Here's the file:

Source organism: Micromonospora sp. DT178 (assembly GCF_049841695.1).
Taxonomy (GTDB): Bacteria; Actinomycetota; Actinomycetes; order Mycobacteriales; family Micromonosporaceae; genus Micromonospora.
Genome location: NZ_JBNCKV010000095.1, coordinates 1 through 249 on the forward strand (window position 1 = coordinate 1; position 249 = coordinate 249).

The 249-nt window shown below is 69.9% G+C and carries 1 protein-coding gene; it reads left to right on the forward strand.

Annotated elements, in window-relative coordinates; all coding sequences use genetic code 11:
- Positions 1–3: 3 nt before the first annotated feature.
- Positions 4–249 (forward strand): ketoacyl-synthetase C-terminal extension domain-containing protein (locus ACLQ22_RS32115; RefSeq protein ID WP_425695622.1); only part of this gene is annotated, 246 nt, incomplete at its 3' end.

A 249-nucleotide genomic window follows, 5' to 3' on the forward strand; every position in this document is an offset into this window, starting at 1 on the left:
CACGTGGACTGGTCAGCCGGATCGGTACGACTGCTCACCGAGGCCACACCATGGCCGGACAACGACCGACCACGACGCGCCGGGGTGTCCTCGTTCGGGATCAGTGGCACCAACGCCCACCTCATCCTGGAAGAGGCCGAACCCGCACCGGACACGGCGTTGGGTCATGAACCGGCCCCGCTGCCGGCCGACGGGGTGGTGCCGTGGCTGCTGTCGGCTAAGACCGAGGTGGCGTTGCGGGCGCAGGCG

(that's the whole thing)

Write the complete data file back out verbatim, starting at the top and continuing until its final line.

Source organism: Micromonospora sp. DT178 (assembly GCF_049841695.1).
Taxonomy (GTDB): Bacteria; Actinomycetota; Actinomycetes; order Mycobacteriales; family Micromonosporaceae; genus Micromonospora.
Genome location: NZ_JBNCKV010000095.1, coordinates 1 through 249 on the forward strand (window position 1 = coordinate 1; position 249 = coordinate 249).

The 249-nt window shown below is 69.9% G+C and carries 1 protein-coding gene; it reads left to right on the forward strand.

Annotated elements, in window-relative coordinates; all coding sequences use genetic code 11:
- Positions 1–3: 3 nt before the first annotated feature.
- Positions 4–249 (forward strand): ketoacyl-synthetase C-terminal extension domain-containing protein (locus ACLQ22_RS32115; RefSeq protein ID WP_425695622.1); only part of this gene is annotated, 246 nt, incomplete at its 3' end.

A 249-nucleotide genomic window follows, 5' to 3' on the forward strand; every position in this document is an offset into this window, starting at 1 on the left:
CACGTGGACTGGTCAGCCGGATCGGTACGACTGCTCACCGAGGCCACACCATGGCCGGACAACGACCGACCACGACGCGCCGGGGTGTCCTCGTTCGGGATCAGTGGCACCAACGCCCACCTCATCCTGGAAGAGGCCGAACCCGCACCGGACACGGCGTTGGGTCATGAACCGGCCCCGCTGCCGGCCGACGGGGTGGTGCCGTGGCTGCTGTCGGCTAAGACCGAGGTGGCGTTGCGGGCGCAGGCG